After the pipe clips are fastened securely, you can bunch up the canopy and carry it over to your raised bed.
Clip the pipe clips to the corresponding hoops on one side of your bed.
Now lift the remainder of the canopy up and over the hoops to the other side. Pull the canopy taught. You’ll be able to see now how much play you have left in the length of the canopy.
Turn up the wooden baton by ‘rolling’ it up and pulling the canopy tight. Repeat these turns until your canopy is taught across the top and is hanging perfectly at the base of the bed. Make sure the side that is clipped in is resting flush against the base.
Once the length is perfect on the unfastened side, use your staple gun to pin the final position of the sheet to the wood. Now lift the wood and turn it back one turn so that you can screw the pipe clips onto the wood at the appropriate position.
Make marks at the appropriate place in the wood that correspond to the hoops where the final 3 clips need to be screwed. Remember to use your drill to drill a guide hole before trying to screw the clips into the wood
Once all clips are in, clip the sheet to the hoops.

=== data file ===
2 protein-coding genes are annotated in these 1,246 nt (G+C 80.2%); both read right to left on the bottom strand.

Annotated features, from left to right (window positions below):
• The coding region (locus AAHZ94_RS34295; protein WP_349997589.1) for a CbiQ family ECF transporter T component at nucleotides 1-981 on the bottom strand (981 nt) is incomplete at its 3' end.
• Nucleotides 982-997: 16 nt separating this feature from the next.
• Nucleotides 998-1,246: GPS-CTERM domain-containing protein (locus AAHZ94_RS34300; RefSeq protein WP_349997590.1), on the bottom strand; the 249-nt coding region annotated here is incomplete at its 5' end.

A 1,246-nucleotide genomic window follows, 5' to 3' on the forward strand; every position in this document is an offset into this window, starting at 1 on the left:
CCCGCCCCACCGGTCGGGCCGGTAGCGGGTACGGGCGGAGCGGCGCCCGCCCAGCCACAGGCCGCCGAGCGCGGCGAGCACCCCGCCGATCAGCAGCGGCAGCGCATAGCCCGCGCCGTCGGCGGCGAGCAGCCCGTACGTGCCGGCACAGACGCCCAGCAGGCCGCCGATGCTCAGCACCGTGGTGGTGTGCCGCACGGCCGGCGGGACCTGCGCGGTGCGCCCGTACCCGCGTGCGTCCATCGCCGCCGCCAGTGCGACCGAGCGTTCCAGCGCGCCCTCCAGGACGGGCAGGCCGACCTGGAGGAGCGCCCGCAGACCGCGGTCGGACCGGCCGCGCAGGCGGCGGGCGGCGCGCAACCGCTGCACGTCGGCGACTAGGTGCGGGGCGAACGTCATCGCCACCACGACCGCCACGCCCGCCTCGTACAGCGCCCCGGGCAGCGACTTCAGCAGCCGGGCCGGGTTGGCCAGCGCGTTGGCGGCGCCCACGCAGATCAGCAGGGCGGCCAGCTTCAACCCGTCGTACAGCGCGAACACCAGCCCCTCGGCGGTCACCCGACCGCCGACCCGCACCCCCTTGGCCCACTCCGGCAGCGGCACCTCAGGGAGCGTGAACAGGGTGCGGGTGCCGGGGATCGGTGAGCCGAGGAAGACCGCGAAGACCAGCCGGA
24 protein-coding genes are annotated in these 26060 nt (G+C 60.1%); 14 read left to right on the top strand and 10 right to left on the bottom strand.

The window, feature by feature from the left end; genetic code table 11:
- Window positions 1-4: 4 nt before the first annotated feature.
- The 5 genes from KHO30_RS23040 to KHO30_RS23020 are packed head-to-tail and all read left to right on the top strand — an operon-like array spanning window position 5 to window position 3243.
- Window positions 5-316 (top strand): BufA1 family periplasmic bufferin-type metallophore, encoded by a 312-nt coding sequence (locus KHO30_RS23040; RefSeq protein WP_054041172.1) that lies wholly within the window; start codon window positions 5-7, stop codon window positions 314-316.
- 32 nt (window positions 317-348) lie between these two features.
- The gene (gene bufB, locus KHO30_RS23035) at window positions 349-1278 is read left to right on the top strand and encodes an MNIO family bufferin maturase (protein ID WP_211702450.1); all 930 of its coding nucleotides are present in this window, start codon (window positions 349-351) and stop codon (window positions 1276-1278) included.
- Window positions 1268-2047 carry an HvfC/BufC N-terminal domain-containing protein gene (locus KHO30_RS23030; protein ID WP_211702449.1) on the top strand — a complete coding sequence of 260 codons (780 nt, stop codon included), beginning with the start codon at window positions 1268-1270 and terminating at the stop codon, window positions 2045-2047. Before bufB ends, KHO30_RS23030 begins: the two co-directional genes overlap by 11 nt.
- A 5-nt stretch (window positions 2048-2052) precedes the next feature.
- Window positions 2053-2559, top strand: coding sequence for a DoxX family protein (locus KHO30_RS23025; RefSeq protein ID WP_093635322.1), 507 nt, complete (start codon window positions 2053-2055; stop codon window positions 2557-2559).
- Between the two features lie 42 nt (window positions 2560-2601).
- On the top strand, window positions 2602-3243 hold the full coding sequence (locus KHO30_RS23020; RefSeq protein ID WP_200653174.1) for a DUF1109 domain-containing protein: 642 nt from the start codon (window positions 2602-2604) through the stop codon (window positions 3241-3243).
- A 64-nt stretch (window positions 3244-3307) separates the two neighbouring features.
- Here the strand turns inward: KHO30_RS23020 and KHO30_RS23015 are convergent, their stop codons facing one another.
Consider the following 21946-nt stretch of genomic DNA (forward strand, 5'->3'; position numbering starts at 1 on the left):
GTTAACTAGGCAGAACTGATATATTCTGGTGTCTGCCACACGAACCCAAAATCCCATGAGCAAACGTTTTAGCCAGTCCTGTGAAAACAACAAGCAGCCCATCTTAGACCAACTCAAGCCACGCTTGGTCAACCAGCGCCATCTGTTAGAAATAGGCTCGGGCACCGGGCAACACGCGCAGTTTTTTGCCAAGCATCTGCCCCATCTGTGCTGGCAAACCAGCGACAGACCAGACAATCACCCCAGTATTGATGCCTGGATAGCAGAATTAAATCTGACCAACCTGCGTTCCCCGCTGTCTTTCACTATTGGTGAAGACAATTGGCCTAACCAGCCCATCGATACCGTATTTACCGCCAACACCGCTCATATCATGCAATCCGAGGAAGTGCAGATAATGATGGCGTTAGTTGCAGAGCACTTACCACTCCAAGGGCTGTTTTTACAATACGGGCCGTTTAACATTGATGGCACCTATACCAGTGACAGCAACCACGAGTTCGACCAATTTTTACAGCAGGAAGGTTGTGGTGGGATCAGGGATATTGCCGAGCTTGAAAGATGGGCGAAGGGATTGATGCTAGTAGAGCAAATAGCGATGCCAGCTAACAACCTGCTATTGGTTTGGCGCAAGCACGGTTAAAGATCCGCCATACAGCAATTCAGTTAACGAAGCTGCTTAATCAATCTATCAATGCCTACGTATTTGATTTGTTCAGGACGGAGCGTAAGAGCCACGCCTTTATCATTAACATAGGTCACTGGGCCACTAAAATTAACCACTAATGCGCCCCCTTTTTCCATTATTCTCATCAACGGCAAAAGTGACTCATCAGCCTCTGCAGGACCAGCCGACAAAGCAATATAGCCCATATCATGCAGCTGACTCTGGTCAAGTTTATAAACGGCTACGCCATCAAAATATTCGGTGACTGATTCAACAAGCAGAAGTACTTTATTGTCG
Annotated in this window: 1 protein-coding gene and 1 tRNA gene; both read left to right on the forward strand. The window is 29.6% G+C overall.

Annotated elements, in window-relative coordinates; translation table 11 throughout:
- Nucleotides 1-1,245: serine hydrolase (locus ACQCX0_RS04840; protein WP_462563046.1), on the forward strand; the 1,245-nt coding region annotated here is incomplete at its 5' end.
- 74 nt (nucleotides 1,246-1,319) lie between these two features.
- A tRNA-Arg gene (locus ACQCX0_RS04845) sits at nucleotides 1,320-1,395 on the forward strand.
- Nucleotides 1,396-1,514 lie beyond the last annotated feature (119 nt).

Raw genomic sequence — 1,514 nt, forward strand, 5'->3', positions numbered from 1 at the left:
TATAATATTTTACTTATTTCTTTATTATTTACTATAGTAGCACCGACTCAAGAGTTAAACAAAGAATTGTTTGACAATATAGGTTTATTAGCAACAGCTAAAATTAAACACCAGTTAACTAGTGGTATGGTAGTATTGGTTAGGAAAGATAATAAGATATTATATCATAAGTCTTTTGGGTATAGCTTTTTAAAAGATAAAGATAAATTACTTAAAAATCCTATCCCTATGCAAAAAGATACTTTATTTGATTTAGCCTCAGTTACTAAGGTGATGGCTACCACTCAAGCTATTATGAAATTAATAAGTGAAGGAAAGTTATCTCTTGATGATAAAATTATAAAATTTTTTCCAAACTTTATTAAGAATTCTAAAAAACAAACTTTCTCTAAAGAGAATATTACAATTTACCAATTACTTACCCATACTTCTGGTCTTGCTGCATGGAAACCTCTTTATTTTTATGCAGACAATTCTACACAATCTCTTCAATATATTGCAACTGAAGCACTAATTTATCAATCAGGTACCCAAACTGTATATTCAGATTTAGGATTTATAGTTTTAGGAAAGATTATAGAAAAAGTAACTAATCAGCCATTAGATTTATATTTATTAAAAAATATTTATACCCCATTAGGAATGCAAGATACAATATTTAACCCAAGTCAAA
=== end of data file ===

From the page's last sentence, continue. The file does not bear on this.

Step Six: Tie Down the Sides
Once both long sides are fastened into place by their clips, the ends will need to be pulled taught and tied down. To do this, grab any excess sheet and pull it away from the polytunnel. Bunch it all up together and twist it into a tight bunch.
Take your string and tie in the bunch.
Do the same at both ends.
Afterwards screw a screw into each end of your bed and leave enough of the screw head out that you can tie the ends of the polytunnel to the screw via the string at the bunches. When you tie the ends down to the screw, make sure they are pulled taught because this will give your polytunnel it’s final structural shape and help rain run off efficiently.
Congratulations, You’ve Now Got a New Raised Bed Polytunnel!
Now you have your very own sheltered space for your plants, make sure you use it correctly.
Don’t waste the shelter by planting crops in here that would do just as well outside. Use this bed for the extra things you wouldn’t normally be able to grow – like tomatoes, peppers, melons or cucumber.
On hot days, make sure you open it up to give the plants some fresh air and let in those beneficial insects that will keep your backyard ecosystem in check.
If you have any ideas on how this simple design could be improved, please feel free to share them below. If you’ve tried it and want to let everyone else know how it did for you that would be really cool to hear too.
Remember, this is just a tiny snapshot of the small-space solutions and resilient ideas I’m testing out. If you sign up to my email list, I’ll send you everything I have in one handy, accessible completely free Urban Grower’s Handbook (pdf format).